Greenhouse gas emission rate estimates from airborne remote sensing in the short-wave infrared
|Other Titles:||Berechnung von Treibhausgasemissionen anhand von flugzeuggestützter Fernerkundung im kurzwelligen Infrarot||Authors:||Krings, Thomas||Supervisor:||Burrows, John P.||1. Expert:||Burrows, John P.||2. Expert:||Notholt, Justus||Abstract:||
The quantification of emissions of the greenhouse gases carbon dioxide (CO2) and methane (CH4) is essential for attributing the roles of anthropogenic activity and natural phenomena in global climate change. The current measurement systems and networks, whilst having improved during the last decades, are deficient in many respects. For example, the emissions from localised and point sources such as fossil fuel exploration sites are not readily assessed. A tool developed to better understand point sources of CO2 and CH4 is the optical remote sensing instrument MAMAP, operated from aircraft. With a ground scene size of the order of 50m and a relative accuracy of the column-averaged dry air mole fractions of about 0.3% for XCO2 and less than 0.4% for XCH4, MAMAP can make a significant contribution in this respect. Detailed sensitivity studies showed that the modified WFM-DOAS retrieval algorithm used for MAMAP has an approximate accuracy of about 0.24% for XCH4 and XCO2 in typical atmospheric conditions. At the example of CO2 plumes from two different power plants and CH4 plumes from coal mine ventilation shafts, two inversion approaches to obtain emission rates were developed and tested. One is based on an optimal estimation scheme to fit Gaussian plume models from multiple sources to the data and the other is based on a simple Gaussian integral method. Compared to CO2 emission estimates as reported by the power plants' operator within the framework of emission databases (24 and 13 MtCO2/yr), the results of the individual inversion techniques were within plus/minus 10% with uncertainties of plus/minus 20-30% mainly due to insufficient wind information and non-stationary atmospheric conditions. Measurements at the coal mine included on-site wind observations by an aircraft turbulence probe that could be utilised to calibrate the wind model. In this case, the inversion results have a bias of less than 1% compared to the reported CH4 emissions (50 ktCO2/yr) with an uncertainty of approximately plus/minus 13.5%. In cases where no elevated CO2 or CH4 is observed, MAMAP data are useful to provide upper limit constraints as was shown for a marine gas seep. The inversion techniques developed in this work have the potential to provide the basis for quantification and independent validation of anthropogenic and natural point source emission rates. These concepts are not restricted to airborne applications and are of particular value also for future satellite remote sensing missions.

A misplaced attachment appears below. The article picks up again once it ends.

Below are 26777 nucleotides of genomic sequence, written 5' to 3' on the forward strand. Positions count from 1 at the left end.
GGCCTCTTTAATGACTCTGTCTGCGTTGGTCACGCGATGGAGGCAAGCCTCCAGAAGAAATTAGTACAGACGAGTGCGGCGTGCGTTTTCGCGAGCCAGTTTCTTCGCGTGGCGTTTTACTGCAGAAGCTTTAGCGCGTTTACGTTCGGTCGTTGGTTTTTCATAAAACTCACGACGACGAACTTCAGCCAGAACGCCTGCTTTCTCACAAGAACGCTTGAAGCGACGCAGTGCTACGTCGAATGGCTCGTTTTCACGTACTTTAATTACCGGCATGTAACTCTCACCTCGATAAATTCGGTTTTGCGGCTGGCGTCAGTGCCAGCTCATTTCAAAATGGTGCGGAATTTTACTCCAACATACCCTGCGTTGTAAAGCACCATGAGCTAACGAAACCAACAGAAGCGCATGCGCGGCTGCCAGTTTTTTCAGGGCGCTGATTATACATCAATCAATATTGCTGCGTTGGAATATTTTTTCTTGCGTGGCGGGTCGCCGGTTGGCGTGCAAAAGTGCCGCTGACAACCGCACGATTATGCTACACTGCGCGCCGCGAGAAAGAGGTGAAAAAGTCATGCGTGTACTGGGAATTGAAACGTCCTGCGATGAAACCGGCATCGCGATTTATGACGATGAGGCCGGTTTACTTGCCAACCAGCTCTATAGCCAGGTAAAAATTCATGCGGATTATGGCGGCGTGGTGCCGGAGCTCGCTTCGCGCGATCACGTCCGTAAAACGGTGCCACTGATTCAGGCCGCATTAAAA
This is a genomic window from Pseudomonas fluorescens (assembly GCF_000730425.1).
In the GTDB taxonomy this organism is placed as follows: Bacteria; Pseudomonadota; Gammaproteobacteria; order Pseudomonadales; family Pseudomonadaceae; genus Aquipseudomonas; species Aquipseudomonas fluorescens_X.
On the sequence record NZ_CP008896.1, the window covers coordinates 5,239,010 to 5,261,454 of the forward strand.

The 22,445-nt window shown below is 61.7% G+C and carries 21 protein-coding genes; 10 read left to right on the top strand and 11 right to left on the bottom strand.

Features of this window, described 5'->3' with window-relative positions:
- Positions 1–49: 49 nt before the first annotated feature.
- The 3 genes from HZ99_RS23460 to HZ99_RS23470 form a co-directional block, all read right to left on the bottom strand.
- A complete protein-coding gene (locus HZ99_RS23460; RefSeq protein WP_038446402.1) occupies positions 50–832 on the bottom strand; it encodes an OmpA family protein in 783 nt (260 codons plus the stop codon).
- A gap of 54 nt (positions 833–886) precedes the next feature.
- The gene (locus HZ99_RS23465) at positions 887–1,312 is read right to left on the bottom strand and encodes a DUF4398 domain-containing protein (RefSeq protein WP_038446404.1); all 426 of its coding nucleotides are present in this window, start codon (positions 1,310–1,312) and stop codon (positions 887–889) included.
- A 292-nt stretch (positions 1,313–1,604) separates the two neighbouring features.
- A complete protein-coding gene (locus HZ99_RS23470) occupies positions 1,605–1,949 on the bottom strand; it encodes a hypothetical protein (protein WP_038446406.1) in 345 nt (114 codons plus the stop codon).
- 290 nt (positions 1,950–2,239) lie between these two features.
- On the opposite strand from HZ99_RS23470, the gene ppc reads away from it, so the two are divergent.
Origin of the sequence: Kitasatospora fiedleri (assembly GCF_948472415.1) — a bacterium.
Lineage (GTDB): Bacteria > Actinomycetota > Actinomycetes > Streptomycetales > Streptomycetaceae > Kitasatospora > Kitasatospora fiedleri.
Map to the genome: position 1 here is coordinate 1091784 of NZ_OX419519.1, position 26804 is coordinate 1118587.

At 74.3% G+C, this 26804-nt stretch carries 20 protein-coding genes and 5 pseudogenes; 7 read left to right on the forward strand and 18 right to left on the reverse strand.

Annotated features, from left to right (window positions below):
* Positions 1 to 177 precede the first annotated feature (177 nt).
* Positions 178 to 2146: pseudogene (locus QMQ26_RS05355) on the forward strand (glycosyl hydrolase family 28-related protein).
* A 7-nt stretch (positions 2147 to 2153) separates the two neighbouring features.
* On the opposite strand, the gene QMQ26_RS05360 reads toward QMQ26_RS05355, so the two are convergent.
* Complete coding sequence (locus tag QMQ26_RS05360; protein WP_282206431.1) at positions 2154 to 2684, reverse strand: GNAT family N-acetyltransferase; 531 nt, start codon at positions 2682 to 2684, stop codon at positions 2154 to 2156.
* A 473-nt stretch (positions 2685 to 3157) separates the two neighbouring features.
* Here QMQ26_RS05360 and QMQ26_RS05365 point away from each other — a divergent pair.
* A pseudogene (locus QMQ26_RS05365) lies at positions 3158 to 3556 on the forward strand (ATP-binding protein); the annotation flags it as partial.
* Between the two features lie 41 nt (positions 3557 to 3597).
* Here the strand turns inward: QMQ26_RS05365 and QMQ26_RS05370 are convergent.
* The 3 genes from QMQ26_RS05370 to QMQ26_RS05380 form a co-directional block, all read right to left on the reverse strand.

|Keywords:||greenhouse gases; carbon dioxide; CO2; methane; CH4; remote sensing; airborne; emission rate; short-wave infrared||Issue Date:||30-Jan-2013||Type:||Dissertation||URN:||urn:nbn:de:gbv:46-00103028-17||Institution:||Universität Bremen||Faculty:||FB1 Physik/Elektrotechnik|
|Appears in Collections:||Dissertationen|
checked on Oct 22, 2021
checked on Oct 22, 2021
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